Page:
Point being…bring on the action!

1971 Topps was Nolan Ryan’s first true action shot card, and while at the time you might have thought “The photo is so far zoomed out I can’t even tell who it is,” looking at it now, there is no mistaking that wind up.

3. 1972 Topps #595

Ok, I’m not a hypocrite, I promise. Having just stated the 1971 Topps card was so great because it was the first time we got to see the Ryan Express in action, we couldn’t get any further from the action in 1972.

That said, the card itself offers so much that more than makes up for the lack of activity in my opinion.

First of all, if you’re a California Angels fan and collector in 1972, you’re absolutely stoked to see Nolan Ryan putting on your favorite team’s uniform. That’s right, the Mets traded Ryan away in December of 1971, and if you’re having trouble remembering the “haul” they must have gotten in return, it’s because Jim Fegosi was the player going the other way.

In all fairness, Ryan wasn’t yet the pitcher we now knew he would come to be, and Fregosi was a great player at the time. Even so, many are quick to call it one of the worst in the franchise’s history.

Second, and more to the card itself, welcome to the 70s! Especially coming off of the all-gray 1970 Topps look and of course the all-black 1971, the colorful 1972 Topps design offered great appeal.

4. 1975 Topps #500

Coming off his third consecutive year of striking out more than 300 batters, you can tell by the look on Ryan’s face on his 1975 Topps card that he was coming into his own, and means business. This expression became known as the Nolan Ryan stare, and all of the great and intimidating pitchers had one (with a favorite of mine being Dave Stewart).

In addition, who doesn’t like a good facsimile autograph? Nolan Ryan has one of the finest signatures in the hobby, so to see it scribbled here across the front of such a cool card makes this one a must in my books.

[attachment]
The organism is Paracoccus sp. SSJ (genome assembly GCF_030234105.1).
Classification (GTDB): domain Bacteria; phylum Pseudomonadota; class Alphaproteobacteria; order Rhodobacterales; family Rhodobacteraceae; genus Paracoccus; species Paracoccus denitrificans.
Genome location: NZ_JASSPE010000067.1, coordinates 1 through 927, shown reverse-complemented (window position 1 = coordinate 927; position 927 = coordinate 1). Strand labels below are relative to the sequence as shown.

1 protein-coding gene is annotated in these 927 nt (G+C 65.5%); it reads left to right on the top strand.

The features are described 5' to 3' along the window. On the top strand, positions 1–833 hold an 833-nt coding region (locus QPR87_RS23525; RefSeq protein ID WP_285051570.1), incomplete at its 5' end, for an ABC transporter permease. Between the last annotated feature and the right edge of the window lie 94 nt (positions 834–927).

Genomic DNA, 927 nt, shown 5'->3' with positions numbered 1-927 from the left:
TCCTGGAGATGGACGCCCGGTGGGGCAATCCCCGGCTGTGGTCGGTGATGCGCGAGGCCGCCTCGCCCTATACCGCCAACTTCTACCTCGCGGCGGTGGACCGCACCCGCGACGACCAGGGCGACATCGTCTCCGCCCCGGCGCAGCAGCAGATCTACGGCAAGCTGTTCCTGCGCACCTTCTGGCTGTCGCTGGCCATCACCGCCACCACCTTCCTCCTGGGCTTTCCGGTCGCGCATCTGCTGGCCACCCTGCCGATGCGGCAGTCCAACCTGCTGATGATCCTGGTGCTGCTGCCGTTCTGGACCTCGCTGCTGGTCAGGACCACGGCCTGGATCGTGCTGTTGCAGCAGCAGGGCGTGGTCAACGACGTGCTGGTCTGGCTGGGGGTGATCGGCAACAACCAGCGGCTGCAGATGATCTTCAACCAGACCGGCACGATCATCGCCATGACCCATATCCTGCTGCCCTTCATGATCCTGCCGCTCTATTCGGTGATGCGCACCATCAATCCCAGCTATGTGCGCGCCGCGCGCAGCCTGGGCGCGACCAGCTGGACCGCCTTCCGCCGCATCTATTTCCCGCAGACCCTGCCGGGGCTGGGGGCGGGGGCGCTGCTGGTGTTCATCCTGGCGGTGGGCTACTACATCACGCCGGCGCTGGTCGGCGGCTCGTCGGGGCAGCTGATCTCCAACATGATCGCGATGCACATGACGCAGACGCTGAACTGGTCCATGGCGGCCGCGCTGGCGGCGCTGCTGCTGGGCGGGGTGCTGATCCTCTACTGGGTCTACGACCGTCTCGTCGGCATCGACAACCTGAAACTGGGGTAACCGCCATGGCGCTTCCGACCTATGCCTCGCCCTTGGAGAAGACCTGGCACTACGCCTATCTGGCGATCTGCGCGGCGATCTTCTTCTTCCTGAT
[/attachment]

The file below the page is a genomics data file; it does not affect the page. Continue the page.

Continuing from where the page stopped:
Bonus: while I won’t be highlighting Ryan’s 1977 Topps card, if you like the look and feel of this 1975 entry but prefer something a bit brighter, 1975 might be the card for you.

5. 1980 Topps #580

If you were waiting for me to talk about my favorite Nolan Ryan card, here it is. And if you’ve read this piece to this point and take a look at the card below, it’s not hard to see why…

Action shot. Check. Facsimile signature. Check. Bright and colorful. Check. Not to mention that 1980 Topps is one of my all-time favorite card designs (it doesn’t hurt that my favorite player’s rookie, Rickey Henderson, is part of the 1980 Topps set, either).

Bonus: Remember when I mentioned Ryan playing for the Mets, Angels, Astros, and Rangers? Well, it was in 1979 that Nolan Ryan signed with the Astros as a free agent. I bring it up now because yes, this 1980 Topps Nolan Ryan is among the best, but if you’re an Astros fan and collector, you’ll be thrilled to know the 1980 Burger King version offers Nolan Ryan in his new uniform.

Leave a Comment

Your email address will not be published. Required fields are marked *

Scroll to Top